Tuesday, June 10, 2014

The Normans: From Raiders to Kings, by Lars Brownworth. Crux Publishing, 2014

The Normans were a group that I knew nothing about beyond the fact that they are why part of France is called ‘Normandy’ and that William the Conqueror was one, so I was happy to get this book. It’s a very fast read; Brownworth doesn’t dwell on the details of battles (although the dates and statistics are there) but concentrates on the personalities- and the Normans provided some compelling personalities.

I’d always thought of the Normans as being French, but they were Vikings. At different times various Normans settled in and ruled parts of Great Britain, France, Italy and Sicily, and even parts of north
Africa. Most of the Normans who went out and conquered areas did so because there was a shortage of land in their birth families. Some of them founded monasteries, built churches and libraries, and even created organized and codified rule rather than basing government decisions on whims and who was the favorite at the time. Obviously, they weren’t all simply northern barbarians. They were greedy, ambitious and took a lot of chances that other rulers didn’t and in some cases it paid off. Paid off not just for them, but, in the end, for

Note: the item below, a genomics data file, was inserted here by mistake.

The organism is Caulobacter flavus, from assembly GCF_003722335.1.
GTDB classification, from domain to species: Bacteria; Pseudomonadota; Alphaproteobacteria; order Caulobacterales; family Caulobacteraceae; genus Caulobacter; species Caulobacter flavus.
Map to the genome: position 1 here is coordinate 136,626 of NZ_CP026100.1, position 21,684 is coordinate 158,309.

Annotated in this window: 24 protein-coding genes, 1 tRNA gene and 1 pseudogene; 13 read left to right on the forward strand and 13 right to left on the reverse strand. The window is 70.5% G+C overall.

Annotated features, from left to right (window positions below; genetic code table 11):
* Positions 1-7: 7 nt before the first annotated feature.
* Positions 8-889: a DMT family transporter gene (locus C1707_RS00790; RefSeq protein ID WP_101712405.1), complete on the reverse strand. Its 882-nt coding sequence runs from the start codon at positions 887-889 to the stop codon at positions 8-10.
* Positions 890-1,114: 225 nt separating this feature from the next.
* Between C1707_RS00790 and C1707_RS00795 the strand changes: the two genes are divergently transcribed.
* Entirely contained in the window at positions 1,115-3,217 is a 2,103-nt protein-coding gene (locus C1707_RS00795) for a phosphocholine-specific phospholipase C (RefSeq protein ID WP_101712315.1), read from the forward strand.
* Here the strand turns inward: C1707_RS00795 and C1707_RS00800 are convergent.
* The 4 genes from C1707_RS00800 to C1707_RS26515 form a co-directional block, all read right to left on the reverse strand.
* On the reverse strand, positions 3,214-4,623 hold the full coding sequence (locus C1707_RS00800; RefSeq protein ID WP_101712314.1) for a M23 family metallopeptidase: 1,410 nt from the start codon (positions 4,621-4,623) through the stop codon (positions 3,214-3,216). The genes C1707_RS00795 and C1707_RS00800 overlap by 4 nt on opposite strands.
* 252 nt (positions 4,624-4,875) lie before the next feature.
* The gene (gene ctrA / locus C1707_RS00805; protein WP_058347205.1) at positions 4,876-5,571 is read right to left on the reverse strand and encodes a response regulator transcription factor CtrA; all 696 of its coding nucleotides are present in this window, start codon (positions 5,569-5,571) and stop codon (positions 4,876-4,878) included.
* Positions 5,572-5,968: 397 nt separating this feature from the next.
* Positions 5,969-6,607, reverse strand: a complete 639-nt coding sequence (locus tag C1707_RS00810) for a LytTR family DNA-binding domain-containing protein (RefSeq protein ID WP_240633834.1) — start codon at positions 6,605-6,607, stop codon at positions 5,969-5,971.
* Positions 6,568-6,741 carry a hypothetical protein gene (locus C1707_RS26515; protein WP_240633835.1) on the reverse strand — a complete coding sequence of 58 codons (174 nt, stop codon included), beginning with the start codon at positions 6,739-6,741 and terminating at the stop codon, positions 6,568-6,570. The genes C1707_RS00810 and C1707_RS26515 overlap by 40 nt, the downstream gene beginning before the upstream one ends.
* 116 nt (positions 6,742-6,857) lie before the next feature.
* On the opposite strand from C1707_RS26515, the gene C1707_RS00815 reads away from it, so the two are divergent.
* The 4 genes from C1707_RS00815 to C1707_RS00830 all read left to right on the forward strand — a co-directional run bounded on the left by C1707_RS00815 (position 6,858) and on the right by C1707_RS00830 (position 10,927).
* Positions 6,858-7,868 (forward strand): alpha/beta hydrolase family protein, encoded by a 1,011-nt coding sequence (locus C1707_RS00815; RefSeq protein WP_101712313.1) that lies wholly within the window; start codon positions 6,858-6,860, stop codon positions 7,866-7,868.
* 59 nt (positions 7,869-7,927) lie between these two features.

Europe. It was under their influence that western Europe started emerging from the dark ages.

The book was a very fast, engaging read. There are maps and a who’s who in the front of the book so that one doesn’t get lost- although with the habit rulers have to naming their heirs after themselves, I still found myself confused at times. Covering over 200 years and most of Europe, it’s interesting to see how and why areas changed hands so frequently. The book isn’t of great depth, but it gives all the highlights.

The above is an affiliate link; if you click through and buy something, Amazon will give me a few cents. This book was given to me by the Library Thing Early Reviewers program in return for a fair review; neither of these things affected my review. 

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